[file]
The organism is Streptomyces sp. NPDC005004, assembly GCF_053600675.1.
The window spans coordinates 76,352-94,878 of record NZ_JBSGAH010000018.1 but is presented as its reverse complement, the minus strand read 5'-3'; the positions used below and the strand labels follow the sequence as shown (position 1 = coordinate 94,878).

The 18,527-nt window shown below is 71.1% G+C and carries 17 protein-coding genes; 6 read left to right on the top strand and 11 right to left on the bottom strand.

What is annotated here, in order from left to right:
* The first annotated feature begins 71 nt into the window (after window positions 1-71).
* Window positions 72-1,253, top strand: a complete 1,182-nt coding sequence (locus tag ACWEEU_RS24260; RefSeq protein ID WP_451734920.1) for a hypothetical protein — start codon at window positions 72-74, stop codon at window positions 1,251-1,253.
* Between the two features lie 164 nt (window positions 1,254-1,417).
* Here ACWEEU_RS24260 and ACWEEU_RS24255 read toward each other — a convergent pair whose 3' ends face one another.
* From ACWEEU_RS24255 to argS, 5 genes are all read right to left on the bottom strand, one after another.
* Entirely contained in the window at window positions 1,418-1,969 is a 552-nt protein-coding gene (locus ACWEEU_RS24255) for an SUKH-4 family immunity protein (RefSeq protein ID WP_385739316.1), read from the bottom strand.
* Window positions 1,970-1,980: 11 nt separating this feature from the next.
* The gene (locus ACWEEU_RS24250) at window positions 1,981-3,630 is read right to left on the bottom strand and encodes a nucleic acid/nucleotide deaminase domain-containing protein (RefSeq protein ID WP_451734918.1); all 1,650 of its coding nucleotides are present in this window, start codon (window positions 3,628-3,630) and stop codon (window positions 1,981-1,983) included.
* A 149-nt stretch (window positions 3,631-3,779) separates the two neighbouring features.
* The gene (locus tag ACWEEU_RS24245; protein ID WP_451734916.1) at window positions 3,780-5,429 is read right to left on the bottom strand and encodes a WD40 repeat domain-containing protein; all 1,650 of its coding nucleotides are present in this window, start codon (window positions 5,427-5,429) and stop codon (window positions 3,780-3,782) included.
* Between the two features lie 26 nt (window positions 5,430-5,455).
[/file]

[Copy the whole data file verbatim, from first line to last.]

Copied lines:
The organism is Streptomyces sp. NPDC005004, assembly GCF_053600675.1.
The window spans coordinates 76,352-94,878 of record NZ_JBSGAH010000018.1 but is presented as its reverse complement, the minus strand read 5'-3'; the positions used below and the strand labels follow the sequence as shown (position 1 = coordinate 94,878).

The 18,527-nt window shown below is 71.1% G+C and carries 17 protein-coding genes; 6 read left to right on the top strand and 11 right to left on the bottom strand.

What is annotated here, in order from left to right:
* The first annotated feature begins 71 nt into the window (after window positions 1-71).
* Window positions 72-1,253, top strand: a complete 1,182-nt coding sequence (locus tag ACWEEU_RS24260; RefSeq protein ID WP_451734920.1) for a hypothetical protein — start codon at window positions 72-74, stop codon at window positions 1,251-1,253.
* Between the two features lie 164 nt (window positions 1,254-1,417).
* Here ACWEEU_RS24260 and ACWEEU_RS24255 read toward each other — a convergent pair whose 3' ends face one another.
* From ACWEEU_RS24255 to argS, 5 genes are all read right to left on the bottom strand, one after another.
* Entirely contained in the window at window positions 1,418-1,969 is a 552-nt protein-coding gene (locus ACWEEU_RS24255) for an SUKH-4 family immunity protein (RefSeq protein ID WP_385739316.1), read from the bottom strand.
* Window positions 1,970-1,980: 11 nt separating this feature from the next.
* The gene (locus ACWEEU_RS24250) at window positions 1,981-3,630 is read right to left on the bottom strand and encodes a nucleic acid/nucleotide deaminase domain-containing protein (RefSeq protein ID WP_451734918.1); all 1,650 of its coding nucleotides are present in this window, start codon (window positions 3,628-3,630) and stop codon (window positions 1,981-1,983) included.
* A 149-nt stretch (window positions 3,631-3,779) separates the two neighbouring features.
* The gene (locus tag ACWEEU_RS24245; protein ID WP_451734916.1) at window positions 3,780-5,429 is read right to left on the bottom strand and encodes a WD40 repeat domain-containing protein; all 1,650 of its coding nucleotides are present in this window, start codon (window positions 5,427-5,429) and stop codon (window positions 3,780-3,782) included.
* Between the two features lie 26 nt (window positions 5,430-5,455).